Sanderson, L., Stone, SH., 2017.
Oddments and Epigrams : The Neighbourhood Planning Agenda in Bollington.
|Output Type:||Chapter in a book|
|Publication:||Housing - A Critical Perspective|
Neighbourhood planning is a highly controversial policy. It was part of the Localism Bill introduced by the British Government in 2011. The policy shifted the responsibility for the decisions about the size, shape and location of neighbourhood development from central to local government. Communities are now asked to decide upon the nature and character of their particular district and actively participate in decisions about future developments. One such town engaged with this process is Bollington, a small post-industrial town in Cheshire in the North West of England, just within commuter distance of Manchester. It is a town defined by its topography; with heroic remnants of the Industrial Revolution such as the canal and the railway, contrasting with a calmer and more picturesque local vernacular of cottage, terraces, garrets and greens. Despite the remnants and detritus of warehouses and factories, it is an attractive and desirable place to live. The town council has already approved a number of substantial new - home developments, despite the fact that their Neighbourhood Plan is not yet in place, indeed, the discussion has hardly even started.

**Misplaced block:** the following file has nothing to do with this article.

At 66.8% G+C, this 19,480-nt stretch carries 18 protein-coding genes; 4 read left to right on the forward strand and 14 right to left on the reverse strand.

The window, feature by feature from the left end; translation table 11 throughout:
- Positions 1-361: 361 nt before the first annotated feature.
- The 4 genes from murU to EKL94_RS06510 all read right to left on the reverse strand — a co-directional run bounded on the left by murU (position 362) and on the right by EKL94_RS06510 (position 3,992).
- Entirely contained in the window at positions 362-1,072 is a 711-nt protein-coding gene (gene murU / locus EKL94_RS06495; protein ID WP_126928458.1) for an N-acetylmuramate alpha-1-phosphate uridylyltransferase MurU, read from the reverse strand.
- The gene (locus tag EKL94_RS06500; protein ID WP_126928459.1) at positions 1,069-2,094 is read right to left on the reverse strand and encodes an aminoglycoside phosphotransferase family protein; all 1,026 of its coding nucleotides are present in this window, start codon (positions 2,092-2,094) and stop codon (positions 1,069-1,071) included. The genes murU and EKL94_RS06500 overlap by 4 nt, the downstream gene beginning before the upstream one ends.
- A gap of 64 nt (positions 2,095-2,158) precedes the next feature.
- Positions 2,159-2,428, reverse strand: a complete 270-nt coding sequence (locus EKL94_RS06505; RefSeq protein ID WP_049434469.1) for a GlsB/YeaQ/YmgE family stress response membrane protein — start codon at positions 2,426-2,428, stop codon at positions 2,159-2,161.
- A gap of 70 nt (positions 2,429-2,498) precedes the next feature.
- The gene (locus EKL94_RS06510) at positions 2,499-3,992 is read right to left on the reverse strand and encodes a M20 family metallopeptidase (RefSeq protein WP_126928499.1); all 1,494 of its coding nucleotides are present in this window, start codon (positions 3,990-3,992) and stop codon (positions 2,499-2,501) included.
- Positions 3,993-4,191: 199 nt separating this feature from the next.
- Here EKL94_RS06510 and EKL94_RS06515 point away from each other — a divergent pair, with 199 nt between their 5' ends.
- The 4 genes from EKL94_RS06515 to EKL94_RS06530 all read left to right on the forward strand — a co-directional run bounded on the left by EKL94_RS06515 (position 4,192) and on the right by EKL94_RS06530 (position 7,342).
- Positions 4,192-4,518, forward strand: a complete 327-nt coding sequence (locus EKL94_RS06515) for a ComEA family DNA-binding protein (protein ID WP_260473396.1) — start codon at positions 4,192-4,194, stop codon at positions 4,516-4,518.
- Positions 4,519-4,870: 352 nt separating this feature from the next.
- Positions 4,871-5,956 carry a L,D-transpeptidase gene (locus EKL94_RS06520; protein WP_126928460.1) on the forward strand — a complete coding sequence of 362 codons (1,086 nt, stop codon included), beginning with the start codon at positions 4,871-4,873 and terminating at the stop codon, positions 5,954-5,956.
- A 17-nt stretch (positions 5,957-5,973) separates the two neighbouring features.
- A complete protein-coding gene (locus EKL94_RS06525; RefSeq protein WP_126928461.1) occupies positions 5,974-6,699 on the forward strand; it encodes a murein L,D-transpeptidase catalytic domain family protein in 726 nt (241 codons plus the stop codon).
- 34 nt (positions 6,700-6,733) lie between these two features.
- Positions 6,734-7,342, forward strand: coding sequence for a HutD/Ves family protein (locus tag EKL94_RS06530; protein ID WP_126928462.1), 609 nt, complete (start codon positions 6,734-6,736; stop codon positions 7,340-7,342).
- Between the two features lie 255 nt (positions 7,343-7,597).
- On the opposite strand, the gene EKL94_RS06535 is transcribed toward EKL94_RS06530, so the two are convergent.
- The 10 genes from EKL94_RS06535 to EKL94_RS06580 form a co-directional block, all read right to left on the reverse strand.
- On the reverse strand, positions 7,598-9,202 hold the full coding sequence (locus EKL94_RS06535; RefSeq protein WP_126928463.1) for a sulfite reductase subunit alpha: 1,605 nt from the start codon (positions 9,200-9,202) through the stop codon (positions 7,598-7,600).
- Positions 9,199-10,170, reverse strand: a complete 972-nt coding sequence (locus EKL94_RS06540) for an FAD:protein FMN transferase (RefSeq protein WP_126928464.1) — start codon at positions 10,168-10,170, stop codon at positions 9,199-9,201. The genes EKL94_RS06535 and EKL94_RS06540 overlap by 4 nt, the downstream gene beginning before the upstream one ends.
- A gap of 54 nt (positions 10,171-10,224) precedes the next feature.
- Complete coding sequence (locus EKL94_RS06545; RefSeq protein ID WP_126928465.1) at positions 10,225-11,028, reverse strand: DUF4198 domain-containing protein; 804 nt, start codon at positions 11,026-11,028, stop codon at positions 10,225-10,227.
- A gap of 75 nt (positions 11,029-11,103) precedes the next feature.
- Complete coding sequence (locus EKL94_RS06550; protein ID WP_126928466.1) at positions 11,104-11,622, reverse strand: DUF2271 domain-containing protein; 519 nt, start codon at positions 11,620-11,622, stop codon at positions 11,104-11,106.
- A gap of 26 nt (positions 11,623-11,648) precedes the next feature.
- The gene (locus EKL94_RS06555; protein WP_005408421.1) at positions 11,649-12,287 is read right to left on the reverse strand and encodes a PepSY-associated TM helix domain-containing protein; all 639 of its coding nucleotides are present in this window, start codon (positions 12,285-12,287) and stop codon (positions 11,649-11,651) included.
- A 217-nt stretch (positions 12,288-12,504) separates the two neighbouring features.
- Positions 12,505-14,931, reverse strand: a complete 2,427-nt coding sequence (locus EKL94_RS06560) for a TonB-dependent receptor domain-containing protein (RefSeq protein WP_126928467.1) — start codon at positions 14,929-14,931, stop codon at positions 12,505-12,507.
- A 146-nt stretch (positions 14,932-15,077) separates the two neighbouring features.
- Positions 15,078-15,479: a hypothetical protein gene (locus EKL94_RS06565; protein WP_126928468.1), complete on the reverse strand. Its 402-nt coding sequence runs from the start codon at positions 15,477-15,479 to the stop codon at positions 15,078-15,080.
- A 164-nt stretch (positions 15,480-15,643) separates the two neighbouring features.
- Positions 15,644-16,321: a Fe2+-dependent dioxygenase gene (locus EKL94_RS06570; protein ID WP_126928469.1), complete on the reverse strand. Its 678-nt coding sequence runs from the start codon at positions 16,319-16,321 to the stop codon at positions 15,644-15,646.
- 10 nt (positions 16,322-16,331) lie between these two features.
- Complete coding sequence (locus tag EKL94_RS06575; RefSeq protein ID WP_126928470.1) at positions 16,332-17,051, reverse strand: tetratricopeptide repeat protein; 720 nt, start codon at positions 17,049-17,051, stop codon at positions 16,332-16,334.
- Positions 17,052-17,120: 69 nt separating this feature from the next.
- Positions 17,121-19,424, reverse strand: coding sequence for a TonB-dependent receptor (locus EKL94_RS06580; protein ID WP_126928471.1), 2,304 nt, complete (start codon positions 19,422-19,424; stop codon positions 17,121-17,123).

In September 2015 a collaboration began between Bollington Neighbourhood Plan Committee and the Continuity in Architecture atelier at Manchester School of Architecture to jointly develop a plan for the town that would sustain the place for the foreseeable future, that would allow the town to grow without losing its inherent character and would facilitate a future for all of the residents, not just those who can afford to live there.
This book chapter documents the process and outputs (exhibitions, installations, designs, research) of this unique collaboration, examining the potential of architectural education to act as a catalyst for Neighbourhood Planning agendas.